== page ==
There’s a scene in Pulitzer Prize-winning playwright David Lindsay-Abaire’s stirring Good People, currently playing at Arena Stage, in which scrappy protagonist Margaret makes a nerve-racking surprise visit to a former flame’s office. The old boyfriend is now a successful doctor, and Margie, who’s just been laid off from her minimum-wage job at the local dollar store, has come on the off chance the office is hiring. It’s important she look her best. So costume designer Linda Cho outfits the character in the pretty floral blouse and sweater Margaret’s friend Jean had been wearing earlier in the play. The subtle choice is revealing of both the women’s close relationship and their financial standing, and it’s only one example of the poignant attention to detail that, among many other things, makes this beautifully complex production so powerful.
Lindsay-Abaire, Canadian director Jackie Maxwell, and a stellar cast of actors and designers have constructed an intimate universe of missed child support payments, incarcerated neighbors, disappointing scratch-off tickets, and overdoses, where weary but optimistic Margie (the extraordinary Johanna Day) is struggling to hold down a job that will provide for her and her disabled adult daughter. At the suggestion of her wisecracking friend Jean (Amy McWilliams), Margie seeks out Mike (Andrew Long), the bygone friend and fling who managed to “escape” their tight-knit blue-collar community, setting into motion a wicked smart (or “smaht,” as the Boston-based characters might say) exploration of class, fate, and perspective that is painfully funny and gut-wrenchingly real.
For all its grit and turmoil, the portrait Lindsay-Abaire paints of “Southie” (South Boston’s rough lower end) and its residents is a loving one. The playwright’s complicated feelings about his own Southie upbringing and the prep school scholarship that removed him from it served as the fodder for Good People, the New York Drama Critics Circle 2011 award winner for best play and timely follow-up to his Pulitzer-winning previous play, Rabbit Hole (Nicole Kidman nabbed an Oscar nod in the film adaptation).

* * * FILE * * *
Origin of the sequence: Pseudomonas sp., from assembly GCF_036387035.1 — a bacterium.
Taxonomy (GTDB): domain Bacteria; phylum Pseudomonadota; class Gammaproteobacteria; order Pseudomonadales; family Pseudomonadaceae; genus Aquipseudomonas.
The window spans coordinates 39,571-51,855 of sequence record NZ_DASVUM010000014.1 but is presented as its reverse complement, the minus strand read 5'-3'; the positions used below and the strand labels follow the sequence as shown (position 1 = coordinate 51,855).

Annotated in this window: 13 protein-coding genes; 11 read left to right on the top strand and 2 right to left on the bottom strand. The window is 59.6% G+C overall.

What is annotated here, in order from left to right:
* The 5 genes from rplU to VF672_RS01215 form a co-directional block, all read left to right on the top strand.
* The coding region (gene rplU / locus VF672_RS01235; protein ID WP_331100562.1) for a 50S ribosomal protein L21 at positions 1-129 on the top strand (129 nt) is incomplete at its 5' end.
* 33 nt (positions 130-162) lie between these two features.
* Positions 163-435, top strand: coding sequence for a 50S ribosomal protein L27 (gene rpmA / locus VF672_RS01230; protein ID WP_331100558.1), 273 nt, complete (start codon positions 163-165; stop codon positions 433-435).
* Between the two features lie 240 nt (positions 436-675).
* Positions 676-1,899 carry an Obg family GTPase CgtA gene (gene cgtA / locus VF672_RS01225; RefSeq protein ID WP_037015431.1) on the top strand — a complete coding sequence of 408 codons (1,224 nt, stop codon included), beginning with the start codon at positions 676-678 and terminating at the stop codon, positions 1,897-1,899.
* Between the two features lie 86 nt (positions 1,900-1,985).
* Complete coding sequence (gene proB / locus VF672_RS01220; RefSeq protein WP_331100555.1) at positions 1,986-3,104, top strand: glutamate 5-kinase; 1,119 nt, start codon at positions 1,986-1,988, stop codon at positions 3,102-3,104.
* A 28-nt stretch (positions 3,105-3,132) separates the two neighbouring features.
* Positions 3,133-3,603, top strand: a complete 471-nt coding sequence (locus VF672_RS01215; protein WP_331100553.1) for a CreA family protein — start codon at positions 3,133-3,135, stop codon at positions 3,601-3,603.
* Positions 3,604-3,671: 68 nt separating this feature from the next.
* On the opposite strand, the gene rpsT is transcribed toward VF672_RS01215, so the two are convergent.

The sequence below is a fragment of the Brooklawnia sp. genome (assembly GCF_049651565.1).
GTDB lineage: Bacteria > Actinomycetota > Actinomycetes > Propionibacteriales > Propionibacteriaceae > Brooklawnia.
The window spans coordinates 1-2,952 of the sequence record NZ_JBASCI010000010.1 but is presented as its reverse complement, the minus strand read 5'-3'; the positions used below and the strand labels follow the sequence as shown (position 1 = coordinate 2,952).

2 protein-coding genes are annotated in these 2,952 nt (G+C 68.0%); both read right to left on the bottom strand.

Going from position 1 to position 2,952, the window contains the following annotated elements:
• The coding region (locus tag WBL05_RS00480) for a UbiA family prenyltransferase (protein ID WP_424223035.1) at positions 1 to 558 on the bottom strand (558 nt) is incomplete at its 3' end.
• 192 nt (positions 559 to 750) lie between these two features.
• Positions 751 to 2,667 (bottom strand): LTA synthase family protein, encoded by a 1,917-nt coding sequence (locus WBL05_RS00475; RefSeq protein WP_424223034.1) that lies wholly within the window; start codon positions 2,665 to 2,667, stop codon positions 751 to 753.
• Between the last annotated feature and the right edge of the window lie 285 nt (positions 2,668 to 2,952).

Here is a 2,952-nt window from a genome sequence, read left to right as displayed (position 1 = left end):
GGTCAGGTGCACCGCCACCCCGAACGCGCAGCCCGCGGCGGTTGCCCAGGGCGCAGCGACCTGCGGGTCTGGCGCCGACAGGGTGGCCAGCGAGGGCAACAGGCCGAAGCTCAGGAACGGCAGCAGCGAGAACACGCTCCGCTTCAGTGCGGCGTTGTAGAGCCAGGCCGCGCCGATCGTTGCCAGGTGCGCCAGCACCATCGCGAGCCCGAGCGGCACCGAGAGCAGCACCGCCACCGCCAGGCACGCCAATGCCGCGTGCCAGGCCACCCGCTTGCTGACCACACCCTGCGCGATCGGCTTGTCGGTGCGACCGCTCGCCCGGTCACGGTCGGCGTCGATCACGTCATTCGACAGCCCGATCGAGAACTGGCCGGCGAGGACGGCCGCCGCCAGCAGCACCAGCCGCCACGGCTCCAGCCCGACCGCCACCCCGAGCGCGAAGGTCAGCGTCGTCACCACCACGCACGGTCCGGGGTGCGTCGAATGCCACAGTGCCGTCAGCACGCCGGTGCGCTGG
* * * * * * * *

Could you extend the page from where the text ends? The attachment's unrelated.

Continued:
Those complicated feelings come shining through in People’s rich, nuanced characters, made vibrant in this production by universally excellent performances. If the rest of the cast is terrific, Day is nearly flawless, communicating years of strength and struggle, pride and vulnerability cloaked in every snarky remark or blunt admission. The Tony-nominated actress is reprising the role after starring in its Boston premiere, and the casting couldn’t be better. As the fiercely loyal Jean, Amy McWilliams embodies her own elusive confidence in a life lived hard with humor and sharp honesty. Dottie, Margie’s gruff landlady, played by Rosemary Knower, adds another sturdy block to the neighborhood’s strong foundation of humanity.
It’s when this unapologetically genuine world collides with Mike’s equally complex, chandeliered existence that People blossoms. Andrew Long’s Mike wields a keen control, bubbling from simmer to boil and back again. As his trophy wife, Kate, Francesca Choy-Kee arms her character with a quiet depth her pretty young facade belies. The clash of the characters and classes is slow-building and raw, wrapped in the surface-level niceties polite society requires. It’s that slow build and breakdown that makes the action so satisfying. That, and the fact that the play is really, really funny.
As if the cast’s dramatic range weren’t affecting enough, impeccable comic timing and chemistry infuse the production with a weighty authenticity that hits the story’s many messages home even harder. Tapping the uncomfortable nerve that awkward interactions expose seems to be a growing comedic trend in recent years, and in this case it’s clear why the approach is so effective. Laughing or wincing, your emotional connection with the material is heightened. The play is not funny in the way a laugh-tracked sitcom might be; it’s funny in the way real life is.
It’s hard to say whether People working so well is more the result of top-notch actors or the scripts they were given. Obviously, it’s a little of both, which couldn’t be more fitting. The production tackles the age-old questions of nature versus nurture, hard work versus circumstance, and perception versus reality with straightforward freshness and finds that the answers are never black or white, or good or bad, but somewhere in between. In life, as it is in the dingy bingo hall Margie and her neighbors frequent, sometimes the cards are stacked against you and sometimes you get lucky.
Good People is at Arena Stage through March 10. Running time is about two hours and ten minutes, with one intermission. Tickets ($40 to $85) are available via Arena Stage’s website. In conjunction with the show’s run, Arena is hosting a “Looking for a Few Good People” job fair with Ward 6 council member Tommy Wells on March 1 from 10 AM to 2 PM.